Ipsos MORI’s monthly political monitor for Reuters has been published. This is the first November poll from a company other than YouGov – all the regular polls seem to be coming in the second half of the month these days.

Topline figures with changes from last month are CON 36%(-3), LAB 39%(+3), LDEM 14%(nc), echoing the shift towards Labour that we’ve seen in YouGov’s polls this week. Populus, Angus Reid and ComRes all showed Labour leads towards the end of last month anyway, so we are currently in a position where every regular polling company except ICM is showing Labour ahead (and I’d expect ICM to follow suit once their regular poll for the Guardian arrives next week).

One particularly interesting question in MORI’s poll was how concerned people were about particularly areas being affected by cuts. I’m not always a big fan of questions that ask about whether people are concerned about stuff – it’s easy to say you are, and there’s a social desirability bias towards saying you do at least care a bit about old people’s services being closed, but nevertheless, the constrast between issues is meaningful. Looking at those people who say they are very concerned about issues, 46% said they were very concerned about local services like libraries and social care, 44% said they were very concerned about policing, 44% about tuition fees, 42% about the armed services, 38% about public sector job cuts. Lowest were benefit cuts (27%) and 21% changes to social housing.

This is mostly in line with other polling we’ve seen that has shown the cuts to welfare benefits meeting with approval, and cuts to defence and tuition fees being opposed. The top one, cuts to local services, we haven’t really seen polling on simply because it is local – you don’t see national polls about a library in this town or an old people’s home in that town closing, but if they are blamed on the government rather than local councils then can still end up having an impact.


59 Responses to “Ipsos MORI – 36/39/14”

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  1. @ Julian Gilbert

    Thank you – I knew that Howard, Alec et al were making far too much fuss about all the ‘y’s …

    presumably you can also pronounce those much more difficult words too!

    :)

  2. Is it just me, or is the forum peculiarly witty this evening?

    On the substance of the IPSOS MORI poll, it was interesting to see people defending their local libraries. I’ ve heard on the grapevine from a very reliable anonymous source, that the government plan to turn public libraries into charitable trusts run by volunteers, and that this is likely to happen in the very near future. That would be an outrage (IMHO of course).

    38 41 11

  3. @RAF
    I used to work in a library during the 80s when local authorities were facing cuts due to the poll tax.
    Councils saw them as a soft touch, but whenever a closure was flagged, it always provoked a lot of protests which surprised everyone.
    People like their libraries, especially older people.
    Maybe the coalition are going for a double whammy. They’ve stirred up the youngsters against them with tuition fees and now they’re going for the pensioners too?

  4. Julian, one of my daughters who has a postgraduate diploma in library and informatiion science,so I am aware how pay for qualified librarians is very poor in public libraries particularly as it is, and now they expect people to run them for free!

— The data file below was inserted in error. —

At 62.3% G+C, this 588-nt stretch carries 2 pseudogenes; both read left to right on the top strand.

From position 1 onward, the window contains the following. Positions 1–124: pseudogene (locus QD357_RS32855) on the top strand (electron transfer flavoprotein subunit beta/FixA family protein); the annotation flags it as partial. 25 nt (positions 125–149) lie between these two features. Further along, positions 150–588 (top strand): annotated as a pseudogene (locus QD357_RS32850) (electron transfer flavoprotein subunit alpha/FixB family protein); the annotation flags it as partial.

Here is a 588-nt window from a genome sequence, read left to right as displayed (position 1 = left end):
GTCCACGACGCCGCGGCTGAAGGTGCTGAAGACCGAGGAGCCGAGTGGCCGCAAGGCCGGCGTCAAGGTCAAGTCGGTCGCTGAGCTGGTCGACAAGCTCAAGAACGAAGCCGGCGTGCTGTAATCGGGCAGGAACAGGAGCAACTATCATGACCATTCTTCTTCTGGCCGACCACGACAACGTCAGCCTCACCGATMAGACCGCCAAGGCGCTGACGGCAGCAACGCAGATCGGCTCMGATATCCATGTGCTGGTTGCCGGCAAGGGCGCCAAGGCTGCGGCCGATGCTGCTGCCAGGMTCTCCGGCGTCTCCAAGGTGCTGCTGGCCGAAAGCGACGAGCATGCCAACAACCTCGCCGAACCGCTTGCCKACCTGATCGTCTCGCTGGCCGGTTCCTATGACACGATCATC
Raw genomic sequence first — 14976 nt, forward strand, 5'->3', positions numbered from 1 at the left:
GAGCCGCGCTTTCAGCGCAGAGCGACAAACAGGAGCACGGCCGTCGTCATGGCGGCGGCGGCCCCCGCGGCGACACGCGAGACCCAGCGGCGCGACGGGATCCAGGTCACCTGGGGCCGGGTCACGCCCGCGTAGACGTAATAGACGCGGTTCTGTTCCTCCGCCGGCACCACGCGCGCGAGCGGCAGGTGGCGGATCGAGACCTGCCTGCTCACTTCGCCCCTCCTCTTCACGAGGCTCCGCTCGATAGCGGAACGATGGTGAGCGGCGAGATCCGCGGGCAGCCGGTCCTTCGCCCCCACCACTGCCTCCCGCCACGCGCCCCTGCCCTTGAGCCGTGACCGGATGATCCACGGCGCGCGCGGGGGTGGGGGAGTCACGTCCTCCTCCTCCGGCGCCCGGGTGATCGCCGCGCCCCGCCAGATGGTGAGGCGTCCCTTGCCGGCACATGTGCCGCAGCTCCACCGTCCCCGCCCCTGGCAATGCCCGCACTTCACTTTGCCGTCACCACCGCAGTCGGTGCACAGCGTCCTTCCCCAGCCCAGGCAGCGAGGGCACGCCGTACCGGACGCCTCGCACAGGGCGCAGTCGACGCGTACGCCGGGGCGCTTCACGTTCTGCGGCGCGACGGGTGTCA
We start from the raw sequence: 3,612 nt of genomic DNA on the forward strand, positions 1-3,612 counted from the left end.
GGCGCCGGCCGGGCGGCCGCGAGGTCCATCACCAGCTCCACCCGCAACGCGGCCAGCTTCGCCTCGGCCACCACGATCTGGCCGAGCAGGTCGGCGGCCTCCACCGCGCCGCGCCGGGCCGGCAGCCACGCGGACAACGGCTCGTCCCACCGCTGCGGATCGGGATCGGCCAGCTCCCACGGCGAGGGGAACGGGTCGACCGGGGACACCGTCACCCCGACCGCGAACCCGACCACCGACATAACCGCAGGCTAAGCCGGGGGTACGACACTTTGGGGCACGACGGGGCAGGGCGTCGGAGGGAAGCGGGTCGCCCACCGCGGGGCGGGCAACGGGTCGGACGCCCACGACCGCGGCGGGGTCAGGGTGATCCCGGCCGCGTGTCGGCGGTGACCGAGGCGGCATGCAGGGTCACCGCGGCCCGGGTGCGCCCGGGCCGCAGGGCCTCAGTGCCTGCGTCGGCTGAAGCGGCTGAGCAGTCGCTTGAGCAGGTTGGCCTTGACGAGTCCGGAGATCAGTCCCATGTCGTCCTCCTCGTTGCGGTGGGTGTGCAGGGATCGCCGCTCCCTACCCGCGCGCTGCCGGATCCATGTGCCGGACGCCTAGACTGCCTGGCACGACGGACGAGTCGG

How does this government expect people to live? More job cuts, more unemployed… More divisions, oh dear, oh dear.

  5. Libraries?

    My Partner and I both work a couple of shifts in our Uni archive [a library of sorts, since it is in the McClay Library]. I cannot confess to it being nearly as useful to the wider public, since it mostly has old manuscripts. In our area we have lost 10 libraries in the last year. Rahter sad really, since it was a great place for single mums or single dads to take their children on a saturday morning or mid term break :( I would say it is a reasonably vital local sercie. I am sad to see them go.

  6. Sorry, RAF, I see it was you that mass the post re libraries.
    Very concerning, professional, qualified staff to be sacked and replaced by volunteers. IMO thus is no way to treat people and no way to run a quality information service in the 21C.

    It will be a very sad day if what you say is true. As it is many librarians are so lowly paid, paying off their student fees is a long long way off.
    I think this issue will lead to a further erosion of support for the coalition.
    IMO, of course.

  7. John Murphy
    I think people are primarily emotional and the reason that tuition fees are the hottest topic is the idea of Lib Dem betrayal of their fundamental stance. I think that if tuition fees had been an argument between Labour and Conservative it would have been one of a series of arguments but the Lib Dems made such a song and danceeveryone, but everyone turns on them

  8. Irony?
    Plesed to note Scots were least displeased by this. Interested it has grabbed the heaslines. Theere was another instance on a plane to Stornoway where the temperary Sherrif, Raj Jandoo made similar comments apparrently to his lighter, perhaps under the influence of alcohol… The funniest part was that a very young Constable had to phone the police staion to say he had just arrested the visiting judge. Well perhaps you had to be there

  9. PS
    Sorry wrong thread!

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